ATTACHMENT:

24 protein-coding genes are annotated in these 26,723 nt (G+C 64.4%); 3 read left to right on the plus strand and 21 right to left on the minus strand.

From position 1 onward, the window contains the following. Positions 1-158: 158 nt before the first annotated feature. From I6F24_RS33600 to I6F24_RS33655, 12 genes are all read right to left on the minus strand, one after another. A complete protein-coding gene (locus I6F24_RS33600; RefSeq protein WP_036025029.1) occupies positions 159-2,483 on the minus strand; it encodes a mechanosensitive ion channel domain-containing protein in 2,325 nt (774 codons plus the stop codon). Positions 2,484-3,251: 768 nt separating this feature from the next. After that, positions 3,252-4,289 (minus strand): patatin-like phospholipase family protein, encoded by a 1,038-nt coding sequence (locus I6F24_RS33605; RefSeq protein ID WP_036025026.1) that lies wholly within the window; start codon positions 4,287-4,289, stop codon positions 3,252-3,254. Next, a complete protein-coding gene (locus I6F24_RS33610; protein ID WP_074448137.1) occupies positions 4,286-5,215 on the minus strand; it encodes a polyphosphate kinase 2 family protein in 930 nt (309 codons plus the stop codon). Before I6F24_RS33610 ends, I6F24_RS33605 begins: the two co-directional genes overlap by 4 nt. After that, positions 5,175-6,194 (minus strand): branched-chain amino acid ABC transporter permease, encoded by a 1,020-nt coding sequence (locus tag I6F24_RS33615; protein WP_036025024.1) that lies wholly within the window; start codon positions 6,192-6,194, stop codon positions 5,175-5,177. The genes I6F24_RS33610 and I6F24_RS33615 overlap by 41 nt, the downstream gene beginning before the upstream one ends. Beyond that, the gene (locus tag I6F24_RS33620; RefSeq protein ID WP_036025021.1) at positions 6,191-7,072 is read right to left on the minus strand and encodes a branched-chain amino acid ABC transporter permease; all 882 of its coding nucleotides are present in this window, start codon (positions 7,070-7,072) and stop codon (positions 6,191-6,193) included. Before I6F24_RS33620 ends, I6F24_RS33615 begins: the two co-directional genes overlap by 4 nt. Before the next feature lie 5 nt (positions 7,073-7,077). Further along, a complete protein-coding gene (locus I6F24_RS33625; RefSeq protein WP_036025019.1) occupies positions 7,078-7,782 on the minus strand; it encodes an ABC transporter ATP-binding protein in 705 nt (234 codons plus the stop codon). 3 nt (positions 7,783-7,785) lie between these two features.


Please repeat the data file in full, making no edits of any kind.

24 protein-coding genes are annotated in these 26,723 nt (G+C 64.4%); 3 read left to right on the plus strand and 21 right to left on the minus strand.

From position 1 onward, the window contains the following. Positions 1-158: 158 nt before the first annotated feature. From I6F24_RS33600 to I6F24_RS33655, 12 genes are all read right to left on the minus strand, one after another. A complete protein-coding gene (locus I6F24_RS33600; RefSeq protein WP_036025029.1) occupies positions 159-2,483 on the minus strand; it encodes a mechanosensitive ion channel domain-containing protein in 2,325 nt (774 codons plus the stop codon). Positions 2,484-3,251: 768 nt separating this feature from the next. After that, positions 3,252-4,289 (minus strand): patatin-like phospholipase family protein, encoded by a 1,038-nt coding sequence (locus I6F24_RS33605; RefSeq protein ID WP_036025026.1) that lies wholly within the window; start codon positions 4,287-4,289, stop codon positions 3,252-3,254. Next, a complete protein-coding gene (locus I6F24_RS33610; protein ID WP_074448137.1) occupies positions 4,286-5,215 on the minus strand; it encodes a polyphosphate kinase 2 family protein in 930 nt (309 codons plus the stop codon). Before I6F24_RS33610 ends, I6F24_RS33605 begins: the two co-directional genes overlap by 4 nt. After that, positions 5,175-6,194 (minus strand): branched-chain amino acid ABC transporter permease, encoded by a 1,020-nt coding sequence (locus tag I6F24_RS33615; protein WP_036025024.1) that lies wholly within the window; start codon positions 6,192-6,194, stop codon positions 5,175-5,177. The genes I6F24_RS33610 and I6F24_RS33615 overlap by 41 nt, the downstream gene beginning before the upstream one ends. Beyond that, the gene (locus tag I6F24_RS33620; RefSeq protein ID WP_036025021.1) at positions 6,191-7,072 is read right to left on the minus strand and encodes a branched-chain amino acid ABC transporter permease; all 882 of its coding nucleotides are present in this window, start codon (positions 7,070-7,072) and stop codon (positions 6,191-6,193) included. Before I6F24_RS33620 ends, I6F24_RS33615 begins: the two co-directional genes overlap by 4 nt. Before the next feature lie 5 nt (positions 7,073-7,077). Further along, a complete protein-coding gene (locus I6F24_RS33625; RefSeq protein WP_036025019.1) occupies positions 7,078-7,782 on the minus strand; it encodes an ABC transporter ATP-binding protein in 705 nt (234 codons plus the stop codon). 3 nt (positions 7,783-7,785) lie between these two features.